- Given a military consensus that Plan B may take up to a year to complete, both Tel Aviv and Washington seek to ‘normalise’ it through information black out. It won’t work. Yes, the internet has been closed down. (That’s the 21st century equivalent of capturing post office and radio station.) But too many powerful players on the world stage have a stake in not allowing what is happening, despite Western corporate media mastery of lies by omission, to slide into quietly murderous mundanity. 6
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- Whatever the realities of this situation, no one acquainted with the Byzantine currents of Western domination of the Middle East, and the strange bedfellows momentarily thrown together – WW1 and Lawrence of Arabia … tactical alignment of US/UK interests with Shia clerics in Iran, 1953 … Israeli backing of Hamas against Fatah .. NATO/Israeli support of ‘moderate Islamists’ in Syria – could rule out, a priori, the idea of collusion between Hamas and Israel’s most atavistic elements. As to why I think it unlikely in this case, one obstacle for me is the hit to Israeli prestige: hence to its power to intimidate neighbours, and lucrative export trade in the dark arts of counterinsurgency.
- In A way forward for Palestine? Part 1, I wrote:
not a word of condemnation of the Hamas attacks will you find here. Why? Because I applaud them? Because I see Hamas Islamism as the authentic voice of the Palestinian people? Because I don’t regard Israelis as truly human? Because unlike anyone with a working brain I somehow failed to see that Gazans would pay a terrible price?
Nope. I didn’t condemn that atrocity – opting instead to contextualise it – because I didn’t set up steel city scribblings to offer redundantly asinine endorsement of the hypocrisies our corrupt media and politicians spew out without let or hindrance – and assuredly without need of any assistance from yours truly.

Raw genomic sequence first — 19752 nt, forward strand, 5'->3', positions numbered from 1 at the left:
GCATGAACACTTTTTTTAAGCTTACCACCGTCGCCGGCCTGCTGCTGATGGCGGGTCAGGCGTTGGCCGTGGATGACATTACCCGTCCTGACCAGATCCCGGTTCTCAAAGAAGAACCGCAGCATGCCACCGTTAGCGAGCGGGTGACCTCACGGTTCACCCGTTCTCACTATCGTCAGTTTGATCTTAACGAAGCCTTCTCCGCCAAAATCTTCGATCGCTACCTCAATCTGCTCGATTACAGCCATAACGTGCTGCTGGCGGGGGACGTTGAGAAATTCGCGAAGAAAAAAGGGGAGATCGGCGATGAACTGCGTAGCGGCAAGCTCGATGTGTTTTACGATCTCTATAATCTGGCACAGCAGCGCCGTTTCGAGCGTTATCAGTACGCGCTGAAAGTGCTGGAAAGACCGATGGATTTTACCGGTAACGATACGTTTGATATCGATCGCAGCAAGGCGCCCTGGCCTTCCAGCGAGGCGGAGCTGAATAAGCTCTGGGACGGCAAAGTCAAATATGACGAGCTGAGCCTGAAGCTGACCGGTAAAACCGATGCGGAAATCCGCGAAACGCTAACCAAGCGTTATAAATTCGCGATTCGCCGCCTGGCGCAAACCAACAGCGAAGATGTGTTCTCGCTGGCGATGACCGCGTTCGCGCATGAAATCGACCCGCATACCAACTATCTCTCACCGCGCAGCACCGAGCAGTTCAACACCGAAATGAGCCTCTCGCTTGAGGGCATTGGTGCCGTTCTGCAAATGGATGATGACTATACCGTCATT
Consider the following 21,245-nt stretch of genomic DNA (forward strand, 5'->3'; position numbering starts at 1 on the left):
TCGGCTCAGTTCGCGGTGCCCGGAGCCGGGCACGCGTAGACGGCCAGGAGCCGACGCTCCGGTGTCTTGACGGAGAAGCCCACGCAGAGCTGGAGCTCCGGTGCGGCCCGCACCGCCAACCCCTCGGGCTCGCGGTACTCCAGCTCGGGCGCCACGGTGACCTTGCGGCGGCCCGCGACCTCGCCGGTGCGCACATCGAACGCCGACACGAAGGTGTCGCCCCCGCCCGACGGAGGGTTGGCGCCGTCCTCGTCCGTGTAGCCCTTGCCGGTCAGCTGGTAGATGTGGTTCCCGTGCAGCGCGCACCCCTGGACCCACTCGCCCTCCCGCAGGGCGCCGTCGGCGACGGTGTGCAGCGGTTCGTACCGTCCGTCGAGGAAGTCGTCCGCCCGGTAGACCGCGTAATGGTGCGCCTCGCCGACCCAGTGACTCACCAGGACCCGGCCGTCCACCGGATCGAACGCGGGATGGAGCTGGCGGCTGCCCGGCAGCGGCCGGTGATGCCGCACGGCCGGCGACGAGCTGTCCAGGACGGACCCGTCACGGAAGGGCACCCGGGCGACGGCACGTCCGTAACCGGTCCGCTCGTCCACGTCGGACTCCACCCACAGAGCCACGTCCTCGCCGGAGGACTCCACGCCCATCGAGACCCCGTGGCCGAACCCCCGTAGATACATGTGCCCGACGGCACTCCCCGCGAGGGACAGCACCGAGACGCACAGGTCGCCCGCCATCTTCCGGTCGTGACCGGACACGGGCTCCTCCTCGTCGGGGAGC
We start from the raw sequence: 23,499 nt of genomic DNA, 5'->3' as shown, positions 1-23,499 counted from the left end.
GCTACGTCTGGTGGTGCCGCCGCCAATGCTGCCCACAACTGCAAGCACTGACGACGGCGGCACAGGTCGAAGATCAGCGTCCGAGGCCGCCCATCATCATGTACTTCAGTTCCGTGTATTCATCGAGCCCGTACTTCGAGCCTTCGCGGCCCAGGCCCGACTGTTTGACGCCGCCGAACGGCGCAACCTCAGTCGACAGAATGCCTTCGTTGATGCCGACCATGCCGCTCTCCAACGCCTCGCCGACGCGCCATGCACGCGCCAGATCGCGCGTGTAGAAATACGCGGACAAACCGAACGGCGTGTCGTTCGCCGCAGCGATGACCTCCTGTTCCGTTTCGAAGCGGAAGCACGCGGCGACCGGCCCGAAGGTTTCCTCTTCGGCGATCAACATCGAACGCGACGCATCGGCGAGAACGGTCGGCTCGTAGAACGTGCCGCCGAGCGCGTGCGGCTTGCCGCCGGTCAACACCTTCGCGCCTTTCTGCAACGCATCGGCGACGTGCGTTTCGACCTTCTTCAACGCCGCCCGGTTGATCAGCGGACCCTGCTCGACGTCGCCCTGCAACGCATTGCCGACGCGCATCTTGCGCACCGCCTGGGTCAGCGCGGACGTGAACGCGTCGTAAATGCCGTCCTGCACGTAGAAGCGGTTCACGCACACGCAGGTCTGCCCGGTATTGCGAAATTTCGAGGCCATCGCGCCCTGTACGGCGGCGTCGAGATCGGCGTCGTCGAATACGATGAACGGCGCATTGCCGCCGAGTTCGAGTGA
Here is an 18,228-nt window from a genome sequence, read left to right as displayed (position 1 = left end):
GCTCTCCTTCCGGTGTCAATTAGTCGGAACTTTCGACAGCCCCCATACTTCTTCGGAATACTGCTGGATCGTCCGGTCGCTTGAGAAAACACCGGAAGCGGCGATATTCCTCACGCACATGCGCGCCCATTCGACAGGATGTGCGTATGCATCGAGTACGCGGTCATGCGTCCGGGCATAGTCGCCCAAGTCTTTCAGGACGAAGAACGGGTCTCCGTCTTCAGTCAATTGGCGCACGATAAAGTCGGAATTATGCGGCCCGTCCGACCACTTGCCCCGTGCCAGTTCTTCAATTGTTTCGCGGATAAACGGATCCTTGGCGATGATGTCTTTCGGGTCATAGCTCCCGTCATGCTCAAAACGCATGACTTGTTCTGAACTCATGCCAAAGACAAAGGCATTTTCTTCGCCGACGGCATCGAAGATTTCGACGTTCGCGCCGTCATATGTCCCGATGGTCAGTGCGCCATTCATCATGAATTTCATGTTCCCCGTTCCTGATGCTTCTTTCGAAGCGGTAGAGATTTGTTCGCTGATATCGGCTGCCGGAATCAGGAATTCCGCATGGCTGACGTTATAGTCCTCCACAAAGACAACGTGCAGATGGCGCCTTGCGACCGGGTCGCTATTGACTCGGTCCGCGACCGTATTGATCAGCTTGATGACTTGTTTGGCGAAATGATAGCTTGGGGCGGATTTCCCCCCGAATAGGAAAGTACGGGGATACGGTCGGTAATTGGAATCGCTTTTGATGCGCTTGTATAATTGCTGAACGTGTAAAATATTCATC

- Why even an SMO? Alexander Mercouris makes the realpolitik observation – evidently drawn in Beijing and Moscow too – that no military response at all from Israel was never on the cards. Like his predecessor Ariel Sharon, however rabidly right-wing Netanyahu may seem, there are Israeli currents well to his right, and far more bloodthirsty, ready to outflank him. His government never had the option, even if so minded – and of course it wasn’t – of a purely diplomatic response.
- Thou shalt not do what the enemy wants! Did Russia’s SMO, in response to decades of US/NATO provocation intensifying from 2014 on, also break this rule? The difference as I see it is that Israel had options compellingly spelt out by Mr Mercouris and summarised in bullet point 3, while those who do condemn Western provocation on Russia’s borders – but insist she should not have responded as she did – have been markedly less vocal on alternative courses open to the Kremlin.
- Western backed Islamist terror is an extension of the ‘strange bedfellows’ point made in footnote 1. A consistent principle, if that’s not too grand a term, of US and Israeli foreign policy has been “my [current] enemy’s [current] enemy is my [current] friend”.
- “…not allowing what is happening … to slide into quietly murderous obscurity …” I hope Alexander Mercouris is right but have my doubts.